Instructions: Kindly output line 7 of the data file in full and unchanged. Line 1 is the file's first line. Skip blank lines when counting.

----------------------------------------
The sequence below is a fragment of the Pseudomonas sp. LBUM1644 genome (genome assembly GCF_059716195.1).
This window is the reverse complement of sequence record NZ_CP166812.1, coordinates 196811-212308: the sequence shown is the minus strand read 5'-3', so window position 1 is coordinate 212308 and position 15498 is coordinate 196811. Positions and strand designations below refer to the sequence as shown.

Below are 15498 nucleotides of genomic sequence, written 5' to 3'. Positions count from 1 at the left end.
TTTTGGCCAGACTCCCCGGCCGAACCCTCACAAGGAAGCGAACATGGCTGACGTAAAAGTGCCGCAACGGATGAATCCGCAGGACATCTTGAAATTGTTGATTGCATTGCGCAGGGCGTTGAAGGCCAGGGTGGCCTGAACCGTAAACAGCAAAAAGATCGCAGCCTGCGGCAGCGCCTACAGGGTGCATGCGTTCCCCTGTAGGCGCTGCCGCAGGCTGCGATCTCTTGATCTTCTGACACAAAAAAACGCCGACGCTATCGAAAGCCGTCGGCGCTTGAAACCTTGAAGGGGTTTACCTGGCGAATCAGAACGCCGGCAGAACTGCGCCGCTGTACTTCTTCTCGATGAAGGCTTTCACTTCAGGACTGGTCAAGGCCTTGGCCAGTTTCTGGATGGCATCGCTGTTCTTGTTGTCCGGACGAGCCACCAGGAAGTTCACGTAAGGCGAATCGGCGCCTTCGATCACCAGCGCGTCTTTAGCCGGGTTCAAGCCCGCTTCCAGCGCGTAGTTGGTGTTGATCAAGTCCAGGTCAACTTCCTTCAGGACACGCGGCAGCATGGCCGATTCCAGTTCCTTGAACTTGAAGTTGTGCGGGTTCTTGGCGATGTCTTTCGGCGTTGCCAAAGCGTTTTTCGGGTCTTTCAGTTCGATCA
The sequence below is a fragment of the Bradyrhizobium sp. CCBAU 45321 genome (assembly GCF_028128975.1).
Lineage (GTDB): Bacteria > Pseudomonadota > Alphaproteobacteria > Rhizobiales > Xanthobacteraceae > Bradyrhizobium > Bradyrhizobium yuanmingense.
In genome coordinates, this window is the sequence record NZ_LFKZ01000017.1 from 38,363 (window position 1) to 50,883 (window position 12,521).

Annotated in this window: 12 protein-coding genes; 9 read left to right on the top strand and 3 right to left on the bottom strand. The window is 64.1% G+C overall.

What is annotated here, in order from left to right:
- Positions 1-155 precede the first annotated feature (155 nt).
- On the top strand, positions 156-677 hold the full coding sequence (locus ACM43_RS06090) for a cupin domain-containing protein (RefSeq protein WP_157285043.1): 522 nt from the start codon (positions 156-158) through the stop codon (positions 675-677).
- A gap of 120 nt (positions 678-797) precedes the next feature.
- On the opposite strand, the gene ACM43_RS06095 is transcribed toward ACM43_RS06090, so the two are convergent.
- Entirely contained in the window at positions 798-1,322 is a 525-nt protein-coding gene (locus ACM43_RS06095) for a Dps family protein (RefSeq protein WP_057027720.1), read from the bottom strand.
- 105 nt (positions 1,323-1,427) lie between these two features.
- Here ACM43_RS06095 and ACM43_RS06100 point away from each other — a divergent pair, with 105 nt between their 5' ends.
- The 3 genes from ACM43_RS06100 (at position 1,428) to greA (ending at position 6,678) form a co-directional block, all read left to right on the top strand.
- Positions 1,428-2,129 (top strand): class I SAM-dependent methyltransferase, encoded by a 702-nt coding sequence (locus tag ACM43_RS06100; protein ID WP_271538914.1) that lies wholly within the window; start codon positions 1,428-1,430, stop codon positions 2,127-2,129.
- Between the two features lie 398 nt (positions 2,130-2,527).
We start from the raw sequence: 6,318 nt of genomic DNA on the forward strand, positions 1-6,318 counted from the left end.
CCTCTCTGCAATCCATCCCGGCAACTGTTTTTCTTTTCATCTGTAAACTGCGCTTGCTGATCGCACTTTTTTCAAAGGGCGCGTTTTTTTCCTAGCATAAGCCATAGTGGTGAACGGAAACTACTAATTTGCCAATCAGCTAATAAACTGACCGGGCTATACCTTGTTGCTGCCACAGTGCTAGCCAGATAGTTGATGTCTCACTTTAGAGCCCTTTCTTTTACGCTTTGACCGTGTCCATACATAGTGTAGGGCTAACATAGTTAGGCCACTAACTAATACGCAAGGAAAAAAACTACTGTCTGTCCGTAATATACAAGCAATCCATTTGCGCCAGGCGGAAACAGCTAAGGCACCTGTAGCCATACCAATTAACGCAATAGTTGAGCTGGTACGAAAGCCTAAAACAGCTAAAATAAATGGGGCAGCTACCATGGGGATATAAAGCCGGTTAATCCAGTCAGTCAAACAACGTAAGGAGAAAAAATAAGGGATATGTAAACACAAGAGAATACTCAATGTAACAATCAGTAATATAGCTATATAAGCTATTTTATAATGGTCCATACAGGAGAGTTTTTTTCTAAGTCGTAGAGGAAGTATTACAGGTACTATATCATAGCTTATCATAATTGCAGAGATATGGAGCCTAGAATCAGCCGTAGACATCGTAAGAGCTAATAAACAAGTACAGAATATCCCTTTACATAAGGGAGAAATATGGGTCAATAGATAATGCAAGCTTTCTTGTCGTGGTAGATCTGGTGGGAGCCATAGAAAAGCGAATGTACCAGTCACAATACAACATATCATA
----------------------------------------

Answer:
In genome coordinates, this window is the sequence record NZ_LFKZ01000017.1 from 38,363 (window position 1) to 50,883 (window position 12,521).